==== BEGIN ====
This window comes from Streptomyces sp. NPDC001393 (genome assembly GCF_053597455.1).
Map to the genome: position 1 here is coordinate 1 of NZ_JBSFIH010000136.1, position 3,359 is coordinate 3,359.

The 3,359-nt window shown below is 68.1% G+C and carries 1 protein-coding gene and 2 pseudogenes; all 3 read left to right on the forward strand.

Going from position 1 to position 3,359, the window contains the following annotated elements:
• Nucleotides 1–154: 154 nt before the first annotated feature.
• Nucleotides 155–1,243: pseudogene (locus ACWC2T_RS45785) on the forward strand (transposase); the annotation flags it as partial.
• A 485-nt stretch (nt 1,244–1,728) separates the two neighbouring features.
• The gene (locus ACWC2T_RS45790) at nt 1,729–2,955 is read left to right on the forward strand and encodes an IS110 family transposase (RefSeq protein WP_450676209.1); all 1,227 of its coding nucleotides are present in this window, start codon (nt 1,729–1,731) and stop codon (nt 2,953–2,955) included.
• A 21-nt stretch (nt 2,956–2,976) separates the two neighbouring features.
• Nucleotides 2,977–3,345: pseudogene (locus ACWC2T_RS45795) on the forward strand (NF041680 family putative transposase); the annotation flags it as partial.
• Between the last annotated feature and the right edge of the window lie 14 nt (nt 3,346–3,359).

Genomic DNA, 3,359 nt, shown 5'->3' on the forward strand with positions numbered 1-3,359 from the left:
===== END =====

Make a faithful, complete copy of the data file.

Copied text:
This window comes from Streptomyces sp. NPDC001393 (genome assembly GCF_053597455.1).
Map to the genome: position 1 here is coordinate 1 of NZ_JBSFIH010000136.1, position 3,359 is coordinate 3,359.

The 3,359-nt window shown below is 68.1% G+C and carries 1 protein-coding gene and 2 pseudogenes; all 3 read left to right on the forward strand.

Going from position 1 to position 3,359, the window contains the following annotated elements:
• Nucleotides 1–154: 154 nt before the first annotated feature.
• Nucleotides 155–1,243: pseudogene (locus ACWC2T_RS45785) on the forward strand (transposase); the annotation flags it as partial.
• A 485-nt stretch (nt 1,244–1,728) separates the two neighbouring features.
• The gene (locus ACWC2T_RS45790) at nt 1,729–2,955 is read left to right on the forward strand and encodes an IS110 family transposase (RefSeq protein WP_450676209.1); all 1,227 of its coding nucleotides are present in this window, start codon (nt 1,729–1,731) and stop codon (nt 2,953–2,955) included.
• A 21-nt stretch (nt 2,956–2,976) separates the two neighbouring features.
• Nucleotides 2,977–3,345: pseudogene (locus ACWC2T_RS45795) on the forward strand (NF041680 family putative transposase); the annotation flags it as partial.
• Between the last annotated feature and the right edge of the window lie 14 nt (nt 3,346–3,359).

Genomic DNA, 3,359 nt, shown 5'->3' on the forward strand with positions numbered 1-3,359 from the left: